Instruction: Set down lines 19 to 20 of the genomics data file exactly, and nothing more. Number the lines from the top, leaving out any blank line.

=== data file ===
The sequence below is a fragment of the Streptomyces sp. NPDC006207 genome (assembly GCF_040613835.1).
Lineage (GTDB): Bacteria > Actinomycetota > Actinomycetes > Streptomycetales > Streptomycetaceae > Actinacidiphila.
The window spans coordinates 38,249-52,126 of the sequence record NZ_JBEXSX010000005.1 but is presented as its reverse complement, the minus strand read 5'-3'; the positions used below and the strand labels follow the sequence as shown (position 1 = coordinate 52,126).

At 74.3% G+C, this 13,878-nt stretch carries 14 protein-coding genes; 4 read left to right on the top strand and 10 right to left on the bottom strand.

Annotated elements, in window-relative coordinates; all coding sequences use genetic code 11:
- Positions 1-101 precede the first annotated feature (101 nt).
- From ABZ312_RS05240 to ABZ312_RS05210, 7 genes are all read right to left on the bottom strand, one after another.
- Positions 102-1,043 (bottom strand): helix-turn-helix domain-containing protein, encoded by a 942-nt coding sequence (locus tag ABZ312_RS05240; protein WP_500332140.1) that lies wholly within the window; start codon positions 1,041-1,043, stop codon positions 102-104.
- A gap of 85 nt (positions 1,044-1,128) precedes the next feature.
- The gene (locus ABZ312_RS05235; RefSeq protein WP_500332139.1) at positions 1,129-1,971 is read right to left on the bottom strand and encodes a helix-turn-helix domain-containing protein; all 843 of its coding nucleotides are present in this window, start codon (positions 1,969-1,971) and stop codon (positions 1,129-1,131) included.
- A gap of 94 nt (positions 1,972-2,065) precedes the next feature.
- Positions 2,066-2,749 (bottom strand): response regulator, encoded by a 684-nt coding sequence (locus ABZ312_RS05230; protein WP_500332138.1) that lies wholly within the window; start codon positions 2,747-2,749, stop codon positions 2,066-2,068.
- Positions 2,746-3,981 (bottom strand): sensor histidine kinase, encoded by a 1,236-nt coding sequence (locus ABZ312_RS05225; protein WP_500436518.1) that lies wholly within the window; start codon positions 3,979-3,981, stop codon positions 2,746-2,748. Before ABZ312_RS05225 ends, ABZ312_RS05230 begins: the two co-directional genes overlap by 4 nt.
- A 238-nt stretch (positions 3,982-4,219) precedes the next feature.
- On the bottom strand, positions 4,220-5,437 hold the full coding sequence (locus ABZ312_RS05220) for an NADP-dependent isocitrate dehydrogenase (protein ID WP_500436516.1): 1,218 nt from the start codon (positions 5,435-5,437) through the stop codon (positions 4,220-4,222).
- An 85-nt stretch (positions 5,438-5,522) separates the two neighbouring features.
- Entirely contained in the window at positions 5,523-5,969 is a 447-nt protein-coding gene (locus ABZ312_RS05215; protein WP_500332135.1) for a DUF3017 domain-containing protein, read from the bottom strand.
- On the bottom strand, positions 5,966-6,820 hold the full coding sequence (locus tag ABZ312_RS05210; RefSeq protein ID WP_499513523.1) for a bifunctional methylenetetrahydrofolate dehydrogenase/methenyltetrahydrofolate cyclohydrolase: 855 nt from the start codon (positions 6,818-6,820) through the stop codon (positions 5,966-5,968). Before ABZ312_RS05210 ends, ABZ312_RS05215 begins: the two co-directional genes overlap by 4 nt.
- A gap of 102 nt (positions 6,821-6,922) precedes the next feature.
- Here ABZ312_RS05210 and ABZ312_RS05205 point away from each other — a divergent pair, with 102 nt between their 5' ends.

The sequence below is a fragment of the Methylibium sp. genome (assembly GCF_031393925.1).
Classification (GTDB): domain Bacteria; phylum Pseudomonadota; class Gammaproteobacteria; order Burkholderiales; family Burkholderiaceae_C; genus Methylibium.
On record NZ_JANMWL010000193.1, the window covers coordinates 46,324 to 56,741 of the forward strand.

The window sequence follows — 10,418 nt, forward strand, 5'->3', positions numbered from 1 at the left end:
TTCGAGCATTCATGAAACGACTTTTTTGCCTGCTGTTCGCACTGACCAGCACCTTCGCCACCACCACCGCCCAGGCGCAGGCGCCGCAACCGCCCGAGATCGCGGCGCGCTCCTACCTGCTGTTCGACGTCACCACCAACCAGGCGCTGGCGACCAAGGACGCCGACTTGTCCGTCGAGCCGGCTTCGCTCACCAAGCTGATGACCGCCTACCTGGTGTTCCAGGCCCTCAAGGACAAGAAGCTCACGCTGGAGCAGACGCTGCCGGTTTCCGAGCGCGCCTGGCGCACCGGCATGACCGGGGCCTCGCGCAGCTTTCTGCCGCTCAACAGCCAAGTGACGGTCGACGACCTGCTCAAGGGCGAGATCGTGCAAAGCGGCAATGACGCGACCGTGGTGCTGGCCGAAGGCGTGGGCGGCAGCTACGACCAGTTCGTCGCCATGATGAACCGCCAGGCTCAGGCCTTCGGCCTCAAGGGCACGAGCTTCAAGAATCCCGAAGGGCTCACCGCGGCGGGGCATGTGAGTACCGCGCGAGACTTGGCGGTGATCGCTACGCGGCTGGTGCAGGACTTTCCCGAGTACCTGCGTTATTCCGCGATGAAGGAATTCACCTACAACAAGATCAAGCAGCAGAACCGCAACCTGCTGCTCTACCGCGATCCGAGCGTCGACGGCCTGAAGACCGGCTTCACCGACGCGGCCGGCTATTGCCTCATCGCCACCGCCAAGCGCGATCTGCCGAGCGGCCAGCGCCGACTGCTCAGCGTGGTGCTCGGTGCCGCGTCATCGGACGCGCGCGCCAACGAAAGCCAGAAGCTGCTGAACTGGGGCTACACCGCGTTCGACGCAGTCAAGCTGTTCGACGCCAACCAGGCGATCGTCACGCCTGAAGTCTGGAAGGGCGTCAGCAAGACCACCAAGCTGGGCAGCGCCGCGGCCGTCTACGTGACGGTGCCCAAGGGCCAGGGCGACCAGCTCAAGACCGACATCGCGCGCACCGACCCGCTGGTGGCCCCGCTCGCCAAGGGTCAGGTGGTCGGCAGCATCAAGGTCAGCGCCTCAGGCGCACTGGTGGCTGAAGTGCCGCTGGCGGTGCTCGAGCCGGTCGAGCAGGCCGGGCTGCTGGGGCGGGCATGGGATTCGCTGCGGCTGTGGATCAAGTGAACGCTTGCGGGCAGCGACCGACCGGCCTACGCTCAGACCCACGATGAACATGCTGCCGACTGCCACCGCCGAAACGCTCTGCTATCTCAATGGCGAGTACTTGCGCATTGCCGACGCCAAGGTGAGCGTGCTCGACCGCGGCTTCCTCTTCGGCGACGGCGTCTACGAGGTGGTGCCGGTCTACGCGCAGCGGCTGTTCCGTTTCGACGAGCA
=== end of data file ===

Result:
- A gap of 102 nt (positions 6,821-6,922) precedes the next feature.
- Here ABZ312_RS05210 and ABZ312_RS05205 point away from each other — a divergent pair, with 102 nt between their 5' ends.